This year’s Disability Equality Index presents a notable upward trend: 126 companies reported having a senior executive that is known internally as being a person with a disability. This is up from 99 execs in the 2021 Disability Equality Index.
In partnership with the American Association of People with Disabilities, an equity and belonging organization, Disability:IN published the directory on July 19.
Similar to the Racial Equity Index and Human Rights Campaign’s Corporate Equality Index, Disability:IN ranks and catalogs corporate companies by their inclusion efforts. Featured companies included Amazon for its supplier diversity program, Intuit for its rollout of a QuickBooks ASL integration and Sephora for its All Abilities Hiring Initiative.
Beyond the C-suite, many companies reported top-down disability inclusion measures: half of participating companies reported they are investing in digital accessibility technology, 60% reported external hiring goals related to workers with disabilities and 96% of respondents said they offer flexible work options.
Ted Kennedy, Jr., AAPD board member and index co-chair, called disability inclusion the “new frontier” of corporate social responsibility. “To prepare for the future and create sustainable businesses, companies must engage their stakeholders with disabilities and weave disability inclusion into everything they do,” Kennedy said in a press release.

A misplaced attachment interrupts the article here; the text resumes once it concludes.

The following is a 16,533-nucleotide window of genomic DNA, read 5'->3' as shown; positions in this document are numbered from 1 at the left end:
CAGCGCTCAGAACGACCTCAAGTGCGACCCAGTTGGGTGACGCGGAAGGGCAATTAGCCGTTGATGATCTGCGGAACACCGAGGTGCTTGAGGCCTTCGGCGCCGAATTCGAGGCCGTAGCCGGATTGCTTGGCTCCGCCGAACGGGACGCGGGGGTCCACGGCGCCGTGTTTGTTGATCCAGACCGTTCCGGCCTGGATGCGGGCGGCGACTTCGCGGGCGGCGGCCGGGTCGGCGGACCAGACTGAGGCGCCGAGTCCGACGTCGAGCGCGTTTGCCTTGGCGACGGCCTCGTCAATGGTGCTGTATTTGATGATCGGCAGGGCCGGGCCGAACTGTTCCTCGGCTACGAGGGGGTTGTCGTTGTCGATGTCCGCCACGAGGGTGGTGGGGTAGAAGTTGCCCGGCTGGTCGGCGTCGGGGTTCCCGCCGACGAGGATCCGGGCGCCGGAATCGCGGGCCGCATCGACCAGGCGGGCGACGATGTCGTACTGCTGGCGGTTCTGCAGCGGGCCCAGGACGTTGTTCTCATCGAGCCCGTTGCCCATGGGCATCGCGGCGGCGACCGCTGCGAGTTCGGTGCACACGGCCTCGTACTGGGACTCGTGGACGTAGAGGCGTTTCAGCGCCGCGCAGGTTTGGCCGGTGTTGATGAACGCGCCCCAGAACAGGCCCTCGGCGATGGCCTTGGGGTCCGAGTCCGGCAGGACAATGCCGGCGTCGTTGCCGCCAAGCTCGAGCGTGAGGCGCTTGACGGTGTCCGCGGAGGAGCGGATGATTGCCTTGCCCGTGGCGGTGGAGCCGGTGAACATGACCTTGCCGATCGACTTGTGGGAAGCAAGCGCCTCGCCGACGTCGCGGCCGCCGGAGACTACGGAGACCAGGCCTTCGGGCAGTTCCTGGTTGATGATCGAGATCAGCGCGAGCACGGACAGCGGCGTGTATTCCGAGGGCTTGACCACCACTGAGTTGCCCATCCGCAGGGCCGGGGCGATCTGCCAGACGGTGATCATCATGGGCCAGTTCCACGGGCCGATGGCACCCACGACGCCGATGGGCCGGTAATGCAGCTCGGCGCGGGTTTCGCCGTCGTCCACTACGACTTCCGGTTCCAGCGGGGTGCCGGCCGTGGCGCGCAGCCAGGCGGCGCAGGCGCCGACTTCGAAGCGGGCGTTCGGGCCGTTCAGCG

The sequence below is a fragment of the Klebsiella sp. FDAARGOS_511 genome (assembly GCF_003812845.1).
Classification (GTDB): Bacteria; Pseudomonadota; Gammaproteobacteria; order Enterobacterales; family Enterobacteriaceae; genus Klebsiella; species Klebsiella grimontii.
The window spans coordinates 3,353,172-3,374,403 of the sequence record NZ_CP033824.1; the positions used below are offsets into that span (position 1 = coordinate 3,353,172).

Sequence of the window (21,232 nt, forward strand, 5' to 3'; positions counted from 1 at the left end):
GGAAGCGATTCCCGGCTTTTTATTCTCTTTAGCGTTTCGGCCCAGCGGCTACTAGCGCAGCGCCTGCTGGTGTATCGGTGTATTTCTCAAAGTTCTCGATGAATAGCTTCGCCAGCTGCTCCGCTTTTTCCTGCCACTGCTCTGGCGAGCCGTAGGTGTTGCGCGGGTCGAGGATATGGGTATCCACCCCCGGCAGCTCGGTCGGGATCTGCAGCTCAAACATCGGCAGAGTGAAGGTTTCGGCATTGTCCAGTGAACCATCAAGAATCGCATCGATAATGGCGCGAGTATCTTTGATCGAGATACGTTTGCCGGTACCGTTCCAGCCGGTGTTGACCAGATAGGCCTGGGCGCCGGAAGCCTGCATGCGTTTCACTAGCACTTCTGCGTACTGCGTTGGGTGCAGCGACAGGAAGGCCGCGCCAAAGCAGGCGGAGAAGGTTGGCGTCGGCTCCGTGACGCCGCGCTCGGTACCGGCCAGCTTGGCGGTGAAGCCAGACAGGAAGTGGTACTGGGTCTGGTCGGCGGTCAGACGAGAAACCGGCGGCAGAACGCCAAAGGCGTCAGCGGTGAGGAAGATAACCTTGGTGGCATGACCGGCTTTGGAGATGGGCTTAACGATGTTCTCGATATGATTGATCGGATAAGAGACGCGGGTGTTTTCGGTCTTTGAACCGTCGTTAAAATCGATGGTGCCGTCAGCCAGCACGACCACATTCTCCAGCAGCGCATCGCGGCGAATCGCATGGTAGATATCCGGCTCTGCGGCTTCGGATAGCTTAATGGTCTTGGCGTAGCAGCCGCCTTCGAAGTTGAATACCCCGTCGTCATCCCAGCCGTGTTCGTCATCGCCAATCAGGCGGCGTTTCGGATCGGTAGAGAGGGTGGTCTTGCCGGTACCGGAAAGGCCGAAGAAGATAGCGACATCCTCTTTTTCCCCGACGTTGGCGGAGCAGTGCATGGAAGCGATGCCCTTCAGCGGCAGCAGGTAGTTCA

A recurring theme and call to action throughout Disability:IN’s report is the integration of Fortune’s top-ranked companies. Sixty-nine Fortune 100 companies participated in the report, up from 67 and 59 in the previous two years. As HR Dive noted earlier this month, as of at least July 2022, all Fortune 100 companies have DEI commitments.
In the 2022 report, Disability:IN observed that a “silver lining” of the pandemic was “broader social discourse about mental health and emotional well-being.” Even workers without disabilities gained greater awareness of how “ordinary work interactions can tax their physical well-being and mental health, highlighting the ways traditional working conditions have perpetuated inequity for people with disabilities for decades.”
In turn, employers have recognized that wellness resources are a form of disability affirmation, the organization wrote, and a method of proffering accessibility.